Or: Are your website’s important elements/ information/ sales- offers easy to spot?

3. Auditory Attention and its influence on the Visual Attention
E.g. how do you react to the voice or music in a TV commercial?

4. Any Gut-feeling responses
Your Consumer- Audience, they already have specific gut-feelings about your product / service and also about your brand. Can a new product / concept shift their perceptions and how?

5. Eye- tracking on a video or a website via heatmaps.
How can your business’ advertisement be shortened to ensure the best return on investment?

6. All sort of subconscious attitudes
The advertisement may be entertaining / fun to watch, but are your consumers really getting your message?
Maybe it is now the time to produce a new TV commercial because your old one has been played over and over and over again, or is the existing commercial still effective?

7. Physiological responses to an advertisement or the tactile experience of touching a product or its packaging or even tasting a new offering.
These are measurements like our heart-rate, our skin- conductance, our facial EMG -that is our facial muscle contractions, etc.….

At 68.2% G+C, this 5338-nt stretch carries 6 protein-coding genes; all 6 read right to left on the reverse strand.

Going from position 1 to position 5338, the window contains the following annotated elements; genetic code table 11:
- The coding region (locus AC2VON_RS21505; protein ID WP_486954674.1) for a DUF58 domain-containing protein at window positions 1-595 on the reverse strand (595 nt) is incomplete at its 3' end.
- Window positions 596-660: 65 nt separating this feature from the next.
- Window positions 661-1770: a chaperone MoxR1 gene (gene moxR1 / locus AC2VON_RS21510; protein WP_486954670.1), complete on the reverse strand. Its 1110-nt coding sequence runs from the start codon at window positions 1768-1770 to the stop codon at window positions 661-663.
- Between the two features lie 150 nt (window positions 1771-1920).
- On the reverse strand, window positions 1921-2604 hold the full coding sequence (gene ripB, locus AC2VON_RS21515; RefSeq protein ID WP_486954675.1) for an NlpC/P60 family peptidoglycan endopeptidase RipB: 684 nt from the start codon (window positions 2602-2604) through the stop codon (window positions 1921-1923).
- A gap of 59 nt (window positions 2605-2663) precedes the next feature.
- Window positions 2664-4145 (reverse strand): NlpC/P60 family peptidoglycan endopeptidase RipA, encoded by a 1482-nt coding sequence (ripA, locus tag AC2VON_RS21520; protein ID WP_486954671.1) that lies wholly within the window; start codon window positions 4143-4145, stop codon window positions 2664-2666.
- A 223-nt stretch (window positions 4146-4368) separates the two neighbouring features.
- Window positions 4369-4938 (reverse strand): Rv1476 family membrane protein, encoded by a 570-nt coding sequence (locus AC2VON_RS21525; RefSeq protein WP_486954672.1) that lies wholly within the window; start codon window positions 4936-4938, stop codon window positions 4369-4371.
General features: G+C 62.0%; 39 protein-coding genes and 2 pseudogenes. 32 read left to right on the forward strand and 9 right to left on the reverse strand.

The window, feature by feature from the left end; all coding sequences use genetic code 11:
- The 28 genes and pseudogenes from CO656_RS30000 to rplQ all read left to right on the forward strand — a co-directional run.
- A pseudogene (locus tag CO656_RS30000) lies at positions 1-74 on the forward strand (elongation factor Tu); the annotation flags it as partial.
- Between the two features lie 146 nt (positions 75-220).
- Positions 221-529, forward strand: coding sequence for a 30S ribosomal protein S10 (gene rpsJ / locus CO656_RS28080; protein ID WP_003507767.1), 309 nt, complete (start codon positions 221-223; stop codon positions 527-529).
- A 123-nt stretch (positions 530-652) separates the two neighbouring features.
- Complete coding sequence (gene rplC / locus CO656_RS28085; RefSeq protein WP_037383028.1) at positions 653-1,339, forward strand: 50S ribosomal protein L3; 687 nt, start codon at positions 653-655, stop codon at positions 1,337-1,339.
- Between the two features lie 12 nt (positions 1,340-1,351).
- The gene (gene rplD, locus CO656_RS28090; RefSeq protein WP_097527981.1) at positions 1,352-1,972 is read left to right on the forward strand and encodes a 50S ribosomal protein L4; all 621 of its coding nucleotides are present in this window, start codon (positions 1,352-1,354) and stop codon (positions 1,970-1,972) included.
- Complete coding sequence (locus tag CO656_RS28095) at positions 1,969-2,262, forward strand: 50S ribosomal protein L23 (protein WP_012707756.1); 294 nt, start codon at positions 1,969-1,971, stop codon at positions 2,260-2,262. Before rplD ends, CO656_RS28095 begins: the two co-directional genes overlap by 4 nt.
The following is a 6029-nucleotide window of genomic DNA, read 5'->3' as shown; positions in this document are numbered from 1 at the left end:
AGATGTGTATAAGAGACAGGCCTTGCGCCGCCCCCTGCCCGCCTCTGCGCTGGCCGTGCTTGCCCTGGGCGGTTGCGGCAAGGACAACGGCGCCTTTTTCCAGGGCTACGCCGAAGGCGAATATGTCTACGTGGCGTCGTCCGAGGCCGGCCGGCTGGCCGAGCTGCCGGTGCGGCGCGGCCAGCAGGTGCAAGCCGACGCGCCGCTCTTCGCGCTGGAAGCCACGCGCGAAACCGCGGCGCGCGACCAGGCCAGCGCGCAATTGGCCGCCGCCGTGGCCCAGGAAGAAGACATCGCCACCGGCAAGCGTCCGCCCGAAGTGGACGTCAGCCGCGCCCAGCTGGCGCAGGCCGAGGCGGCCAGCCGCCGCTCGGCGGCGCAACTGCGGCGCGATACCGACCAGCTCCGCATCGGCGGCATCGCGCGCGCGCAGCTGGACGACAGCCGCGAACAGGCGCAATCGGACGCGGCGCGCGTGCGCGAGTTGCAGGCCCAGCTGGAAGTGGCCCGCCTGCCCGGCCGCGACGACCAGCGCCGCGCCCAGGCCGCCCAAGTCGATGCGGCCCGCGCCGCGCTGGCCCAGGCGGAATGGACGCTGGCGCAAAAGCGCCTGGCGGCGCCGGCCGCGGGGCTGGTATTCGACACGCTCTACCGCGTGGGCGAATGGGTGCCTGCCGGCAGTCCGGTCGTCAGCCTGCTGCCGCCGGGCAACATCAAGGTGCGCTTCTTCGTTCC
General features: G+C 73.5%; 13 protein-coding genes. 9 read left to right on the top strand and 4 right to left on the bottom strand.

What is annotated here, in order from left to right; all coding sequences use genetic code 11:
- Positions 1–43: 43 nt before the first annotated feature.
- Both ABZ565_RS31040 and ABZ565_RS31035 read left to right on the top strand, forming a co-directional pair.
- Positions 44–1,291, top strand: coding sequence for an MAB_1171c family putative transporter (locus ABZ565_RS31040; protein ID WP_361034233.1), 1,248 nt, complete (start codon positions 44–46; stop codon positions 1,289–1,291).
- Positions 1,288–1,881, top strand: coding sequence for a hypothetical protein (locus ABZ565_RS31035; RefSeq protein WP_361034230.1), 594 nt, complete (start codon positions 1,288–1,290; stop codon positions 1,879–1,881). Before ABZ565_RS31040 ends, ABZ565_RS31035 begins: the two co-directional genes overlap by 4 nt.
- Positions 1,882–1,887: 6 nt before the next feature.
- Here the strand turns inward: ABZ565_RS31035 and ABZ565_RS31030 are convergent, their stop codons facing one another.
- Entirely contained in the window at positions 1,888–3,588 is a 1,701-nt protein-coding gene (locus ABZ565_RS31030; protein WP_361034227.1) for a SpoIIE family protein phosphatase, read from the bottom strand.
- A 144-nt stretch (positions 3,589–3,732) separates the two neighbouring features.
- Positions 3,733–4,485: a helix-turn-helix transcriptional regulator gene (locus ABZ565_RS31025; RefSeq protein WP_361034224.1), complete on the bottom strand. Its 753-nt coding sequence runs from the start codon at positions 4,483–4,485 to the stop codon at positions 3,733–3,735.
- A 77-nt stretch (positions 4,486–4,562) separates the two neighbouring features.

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Who is using Neuromarketing and for what?
Instead of a lengthy answer, the attached table to this article contains a pretty good indication of the types of companies who use NeuroMarketing and what for.

So, is Neuromarketing really the answer?
If you want to be critical about it, the real reason behind all that Neuromarketing hype, it is simply because all current / existing market research techniques have proved to be rather inadequate. Thus, the joke: ‘Marketing is about lying to consumers and Market Research is about lying to yourself’.

FYI – Statistically about 60% – 80% of newly launched products or services -even from large multinationals, they fail even though they have been market research tested.

As I mentioned earlier, I come from a psychometrics background. The first and the most basic principle in Psychometric is that no 2 people are similar, implying that:

i. you should never average psychometric measurements
ii. nor does it make sense to use more than 2-3 subjects in any psychometric experiment / observation.